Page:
The Exchange believes it is reasonable to permit complex orders that are subject of this rule change to leg into the regular market. ISE has codified into its rules the specific complex order strategies that pose the greatest amount of risk to market makers and therefore, the Exchange believes the proposed rule change to permit legitimate multi-legged complex orders to interact with the regular market will promote just and equitable principles of trade. The proposed rule change will facilitate the Start Printed Page 1567execution of complex order strategies, such as Box Spreads and Condors, which consist of four legs. The proposed rule change is designed to protect investors and the public interest in that the proposal amends a current rule to ensure that complex orders with three or four option legs where all legs are buying or all legs are selling only trade against other complex orders in the complex order book. The Exchange notes that prior to the Legging Filing and before the Non-Standard Strategies were codified into the Exchange's rules, the complex order strategies affected by this proposal were permitted to trade and leg into the regular market. Therefore, this proposed rule change simply adjusts Exchange rules to once again permit the execution such complex order strategies. The proposed rule change will also benefit investors and the general public because multi-legged strategies will have a greater chance of execution when they are allowed to leg into the regular market and thereby increase the execution rate for these orders thus, providing market participants with an increased opportunity to execute these orders on ISE rather than on a competing exchange.

B. Self-Regulatory Organization's Statement on Burden on Competition

The proposed rule change does not impose any burden on competition. The proposed change to amend the restriction against complex order strategies, such as Box Spreads and Condors, from legging into the regular market will allow a greater number of complex orders to be executed on the Exchange without adversely impacting risk to market makers that are quoting in the regular market.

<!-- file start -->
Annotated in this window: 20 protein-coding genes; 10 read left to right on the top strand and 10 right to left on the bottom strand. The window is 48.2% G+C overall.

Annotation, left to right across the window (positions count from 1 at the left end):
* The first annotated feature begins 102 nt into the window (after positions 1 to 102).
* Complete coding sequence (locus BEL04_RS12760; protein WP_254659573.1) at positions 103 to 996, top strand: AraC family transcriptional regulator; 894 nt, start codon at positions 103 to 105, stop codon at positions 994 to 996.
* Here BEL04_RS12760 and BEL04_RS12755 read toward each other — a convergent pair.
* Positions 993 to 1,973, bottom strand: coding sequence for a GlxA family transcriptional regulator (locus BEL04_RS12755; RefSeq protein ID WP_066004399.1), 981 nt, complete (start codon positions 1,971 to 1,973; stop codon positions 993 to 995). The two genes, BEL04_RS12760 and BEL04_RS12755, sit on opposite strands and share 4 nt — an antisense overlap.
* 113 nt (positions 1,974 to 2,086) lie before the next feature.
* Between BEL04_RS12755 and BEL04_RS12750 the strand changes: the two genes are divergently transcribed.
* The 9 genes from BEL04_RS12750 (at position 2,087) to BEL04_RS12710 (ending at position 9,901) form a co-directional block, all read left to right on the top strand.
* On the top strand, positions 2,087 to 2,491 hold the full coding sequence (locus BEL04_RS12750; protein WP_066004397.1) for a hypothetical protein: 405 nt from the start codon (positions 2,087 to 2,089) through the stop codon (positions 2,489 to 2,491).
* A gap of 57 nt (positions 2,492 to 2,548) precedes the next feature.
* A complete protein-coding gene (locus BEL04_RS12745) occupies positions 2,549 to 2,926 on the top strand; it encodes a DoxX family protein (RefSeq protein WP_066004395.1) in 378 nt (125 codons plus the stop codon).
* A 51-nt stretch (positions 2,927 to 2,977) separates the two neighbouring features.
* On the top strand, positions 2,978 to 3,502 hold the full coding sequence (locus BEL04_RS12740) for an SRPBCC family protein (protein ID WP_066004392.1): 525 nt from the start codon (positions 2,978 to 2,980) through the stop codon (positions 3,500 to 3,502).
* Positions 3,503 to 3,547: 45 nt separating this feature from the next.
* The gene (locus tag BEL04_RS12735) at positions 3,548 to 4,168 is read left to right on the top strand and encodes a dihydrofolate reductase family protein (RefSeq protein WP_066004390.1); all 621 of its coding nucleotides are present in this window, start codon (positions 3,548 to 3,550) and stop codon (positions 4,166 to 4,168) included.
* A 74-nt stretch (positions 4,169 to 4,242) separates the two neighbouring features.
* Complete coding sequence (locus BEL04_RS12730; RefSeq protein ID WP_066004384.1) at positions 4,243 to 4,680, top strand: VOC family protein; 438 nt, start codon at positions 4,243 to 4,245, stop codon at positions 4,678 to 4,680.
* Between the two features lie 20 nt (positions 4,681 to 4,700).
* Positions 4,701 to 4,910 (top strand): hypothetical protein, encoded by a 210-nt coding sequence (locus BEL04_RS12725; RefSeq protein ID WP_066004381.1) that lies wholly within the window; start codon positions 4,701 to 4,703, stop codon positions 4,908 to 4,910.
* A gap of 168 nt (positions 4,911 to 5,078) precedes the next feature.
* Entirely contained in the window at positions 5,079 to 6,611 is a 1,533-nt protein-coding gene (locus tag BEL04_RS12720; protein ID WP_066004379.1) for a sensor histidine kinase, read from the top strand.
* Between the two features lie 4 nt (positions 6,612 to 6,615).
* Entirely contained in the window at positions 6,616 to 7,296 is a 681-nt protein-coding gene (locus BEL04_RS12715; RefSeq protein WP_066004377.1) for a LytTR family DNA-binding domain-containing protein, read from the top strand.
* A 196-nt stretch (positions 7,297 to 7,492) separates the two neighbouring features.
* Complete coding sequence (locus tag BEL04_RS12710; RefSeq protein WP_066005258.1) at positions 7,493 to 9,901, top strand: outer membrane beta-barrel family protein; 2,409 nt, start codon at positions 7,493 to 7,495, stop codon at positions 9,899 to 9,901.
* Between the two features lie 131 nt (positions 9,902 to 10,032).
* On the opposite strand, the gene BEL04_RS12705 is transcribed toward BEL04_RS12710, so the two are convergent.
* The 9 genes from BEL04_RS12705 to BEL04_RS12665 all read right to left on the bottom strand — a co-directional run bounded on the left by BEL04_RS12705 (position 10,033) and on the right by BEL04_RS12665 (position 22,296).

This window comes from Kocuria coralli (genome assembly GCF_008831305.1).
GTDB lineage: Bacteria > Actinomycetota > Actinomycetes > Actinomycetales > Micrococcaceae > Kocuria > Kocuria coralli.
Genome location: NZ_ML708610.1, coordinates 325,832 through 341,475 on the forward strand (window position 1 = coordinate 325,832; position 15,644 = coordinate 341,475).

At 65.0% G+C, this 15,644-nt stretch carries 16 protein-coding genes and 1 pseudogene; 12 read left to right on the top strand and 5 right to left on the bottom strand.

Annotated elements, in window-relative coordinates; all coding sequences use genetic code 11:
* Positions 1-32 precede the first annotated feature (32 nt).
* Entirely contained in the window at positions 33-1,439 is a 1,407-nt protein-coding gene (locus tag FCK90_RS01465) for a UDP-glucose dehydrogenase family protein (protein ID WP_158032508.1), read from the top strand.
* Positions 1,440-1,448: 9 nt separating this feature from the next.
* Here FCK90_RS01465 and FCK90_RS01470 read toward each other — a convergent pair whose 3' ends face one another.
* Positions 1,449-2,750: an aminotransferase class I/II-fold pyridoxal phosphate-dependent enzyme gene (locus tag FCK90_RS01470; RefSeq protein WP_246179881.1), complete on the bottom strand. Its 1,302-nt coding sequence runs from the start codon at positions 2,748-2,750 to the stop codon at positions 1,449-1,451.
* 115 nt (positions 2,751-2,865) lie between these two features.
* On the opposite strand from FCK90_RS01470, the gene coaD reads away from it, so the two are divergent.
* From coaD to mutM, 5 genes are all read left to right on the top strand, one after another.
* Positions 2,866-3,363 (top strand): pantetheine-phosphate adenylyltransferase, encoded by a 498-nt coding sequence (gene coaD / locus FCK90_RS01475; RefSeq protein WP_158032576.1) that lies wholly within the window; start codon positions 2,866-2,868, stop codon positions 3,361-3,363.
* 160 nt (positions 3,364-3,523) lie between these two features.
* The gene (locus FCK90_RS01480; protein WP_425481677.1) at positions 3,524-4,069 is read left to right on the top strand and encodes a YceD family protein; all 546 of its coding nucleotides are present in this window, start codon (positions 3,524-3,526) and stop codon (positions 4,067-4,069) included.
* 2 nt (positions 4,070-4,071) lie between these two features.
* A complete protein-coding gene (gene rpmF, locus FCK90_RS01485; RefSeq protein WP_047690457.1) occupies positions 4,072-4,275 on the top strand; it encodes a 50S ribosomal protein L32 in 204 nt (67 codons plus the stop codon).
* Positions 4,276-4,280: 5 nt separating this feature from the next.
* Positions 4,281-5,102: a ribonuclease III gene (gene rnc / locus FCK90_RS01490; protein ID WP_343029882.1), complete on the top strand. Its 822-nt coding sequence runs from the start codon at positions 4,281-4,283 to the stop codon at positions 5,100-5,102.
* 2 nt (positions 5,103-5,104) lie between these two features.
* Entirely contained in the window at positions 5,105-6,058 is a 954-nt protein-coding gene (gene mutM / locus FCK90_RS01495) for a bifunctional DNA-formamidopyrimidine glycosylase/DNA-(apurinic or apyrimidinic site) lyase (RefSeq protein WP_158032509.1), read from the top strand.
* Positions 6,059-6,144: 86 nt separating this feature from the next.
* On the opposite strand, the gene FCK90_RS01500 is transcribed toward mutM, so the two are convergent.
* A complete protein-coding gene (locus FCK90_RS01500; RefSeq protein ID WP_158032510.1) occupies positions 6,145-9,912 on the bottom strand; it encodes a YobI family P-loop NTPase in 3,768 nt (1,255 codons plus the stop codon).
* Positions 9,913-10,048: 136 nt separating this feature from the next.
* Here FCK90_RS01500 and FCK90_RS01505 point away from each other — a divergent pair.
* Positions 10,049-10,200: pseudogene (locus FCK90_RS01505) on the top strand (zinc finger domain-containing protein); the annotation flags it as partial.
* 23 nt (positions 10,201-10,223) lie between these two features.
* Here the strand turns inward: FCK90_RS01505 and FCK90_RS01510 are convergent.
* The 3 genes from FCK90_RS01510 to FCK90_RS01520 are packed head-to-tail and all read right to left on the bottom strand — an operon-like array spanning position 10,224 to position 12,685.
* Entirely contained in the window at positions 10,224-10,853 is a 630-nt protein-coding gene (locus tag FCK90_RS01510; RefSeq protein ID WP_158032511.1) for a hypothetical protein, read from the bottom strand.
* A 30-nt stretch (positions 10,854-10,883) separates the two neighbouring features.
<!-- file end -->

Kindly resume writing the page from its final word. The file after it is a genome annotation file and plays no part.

C. Self-Regulatory Organization's Statement on Comments on the Proposed Rule Change Received From Members, Participants or Others

The Exchange has not solicited, and does not intend to solicit, comments on this proposed rule change. The Exchange has not received any unsolicited written comments from members or other interested parties.

III. Date of Effectiveness of the Proposed Rule Change and Timing for Commission Action

Because the foregoing proposed rule change does not: (i) Significantly affect the protection of investors or the public interest; (ii) impose any significant burden on competition; and (iii) become operative for 30 days from the date on which it was filed, or such shorter time as the Commission may designate, it has become effective pursuant to Section 19(b)(3)(A) of the Act and Rule 19b-4(f)(6) thereunder.

At any time within 60 days of the filing of the proposed rule change, the Commission summarily may temporarily suspend such rule change if it appears to the Commission that such action is necessary or appropriate in the public interest, for the protection of investors, or otherwise in furtherance of the purposes of the Act.

IV. Solicitation of Comments

Interested persons are invited to submit written data, views, and arguments concerning the foregoing, including whether the proposed rule change is consistent with the Act. Comments may be submitted by any of the following methods:

Electronic Comments

Paper Comments

  • Send paper comments in triplicate to Brent J. Fields, Secretary, Securities and Exchange Commission, 100 F Street NE., Washington, DC 20549-1090.